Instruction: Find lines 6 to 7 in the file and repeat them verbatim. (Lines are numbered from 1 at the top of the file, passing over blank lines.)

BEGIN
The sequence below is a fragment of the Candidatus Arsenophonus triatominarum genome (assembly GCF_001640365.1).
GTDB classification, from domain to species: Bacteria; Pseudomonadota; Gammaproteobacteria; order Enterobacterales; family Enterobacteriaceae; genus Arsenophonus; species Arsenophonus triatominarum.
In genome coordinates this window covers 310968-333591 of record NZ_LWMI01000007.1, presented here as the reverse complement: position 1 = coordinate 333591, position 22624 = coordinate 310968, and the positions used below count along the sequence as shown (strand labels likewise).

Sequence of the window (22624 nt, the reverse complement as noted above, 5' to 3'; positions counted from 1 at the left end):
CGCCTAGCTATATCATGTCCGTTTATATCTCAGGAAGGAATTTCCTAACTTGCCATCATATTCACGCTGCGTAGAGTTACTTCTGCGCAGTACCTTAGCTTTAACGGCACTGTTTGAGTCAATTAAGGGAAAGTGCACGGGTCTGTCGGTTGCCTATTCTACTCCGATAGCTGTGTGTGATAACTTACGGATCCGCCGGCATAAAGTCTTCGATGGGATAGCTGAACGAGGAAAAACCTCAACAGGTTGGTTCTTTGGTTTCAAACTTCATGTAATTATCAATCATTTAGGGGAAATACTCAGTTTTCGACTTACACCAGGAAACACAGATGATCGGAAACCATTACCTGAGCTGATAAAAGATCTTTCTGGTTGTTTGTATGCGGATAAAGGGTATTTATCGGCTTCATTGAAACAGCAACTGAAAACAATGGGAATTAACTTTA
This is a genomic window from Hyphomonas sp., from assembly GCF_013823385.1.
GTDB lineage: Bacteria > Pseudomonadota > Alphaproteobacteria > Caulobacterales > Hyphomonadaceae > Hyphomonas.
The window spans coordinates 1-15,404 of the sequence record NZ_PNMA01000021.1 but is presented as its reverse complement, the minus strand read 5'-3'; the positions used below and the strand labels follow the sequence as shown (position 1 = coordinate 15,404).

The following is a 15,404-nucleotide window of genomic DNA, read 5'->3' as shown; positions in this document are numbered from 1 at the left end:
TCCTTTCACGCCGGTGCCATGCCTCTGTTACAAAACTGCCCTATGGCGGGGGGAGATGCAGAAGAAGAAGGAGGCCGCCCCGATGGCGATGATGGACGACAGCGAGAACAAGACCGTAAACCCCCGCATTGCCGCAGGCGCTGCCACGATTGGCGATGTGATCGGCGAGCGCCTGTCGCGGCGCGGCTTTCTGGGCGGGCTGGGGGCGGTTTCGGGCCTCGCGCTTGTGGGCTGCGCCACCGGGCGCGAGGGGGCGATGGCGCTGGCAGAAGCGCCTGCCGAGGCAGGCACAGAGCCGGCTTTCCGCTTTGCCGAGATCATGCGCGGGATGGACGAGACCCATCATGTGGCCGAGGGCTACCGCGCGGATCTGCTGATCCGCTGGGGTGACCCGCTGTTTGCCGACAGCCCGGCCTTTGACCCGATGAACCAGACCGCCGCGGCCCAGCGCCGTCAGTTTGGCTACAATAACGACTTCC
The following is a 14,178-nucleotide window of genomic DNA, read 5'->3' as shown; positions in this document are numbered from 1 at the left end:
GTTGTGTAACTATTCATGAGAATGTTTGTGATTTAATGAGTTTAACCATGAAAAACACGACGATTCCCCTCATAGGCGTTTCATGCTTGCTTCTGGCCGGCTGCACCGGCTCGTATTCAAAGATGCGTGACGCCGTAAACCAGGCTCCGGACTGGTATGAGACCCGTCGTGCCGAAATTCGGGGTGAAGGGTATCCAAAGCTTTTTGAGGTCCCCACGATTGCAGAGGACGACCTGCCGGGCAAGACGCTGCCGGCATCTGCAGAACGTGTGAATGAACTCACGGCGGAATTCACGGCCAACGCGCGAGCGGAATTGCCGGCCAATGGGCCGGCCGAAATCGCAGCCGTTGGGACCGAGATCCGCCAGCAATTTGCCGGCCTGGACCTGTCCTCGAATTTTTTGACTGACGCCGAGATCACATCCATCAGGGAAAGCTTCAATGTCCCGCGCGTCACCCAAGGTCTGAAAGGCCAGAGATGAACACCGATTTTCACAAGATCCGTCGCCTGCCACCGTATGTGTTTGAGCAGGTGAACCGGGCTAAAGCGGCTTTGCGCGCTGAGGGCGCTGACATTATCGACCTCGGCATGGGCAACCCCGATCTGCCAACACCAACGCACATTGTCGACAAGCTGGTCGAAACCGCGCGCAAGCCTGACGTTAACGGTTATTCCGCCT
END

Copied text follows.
This is a genomic window from Hyphomonas sp., from assembly GCF_013823385.1.
GTDB lineage: Bacteria > Pseudomonadota > Alphaproteobacteria > Caulobacterales > Hyphomonadaceae > Hyphomonas.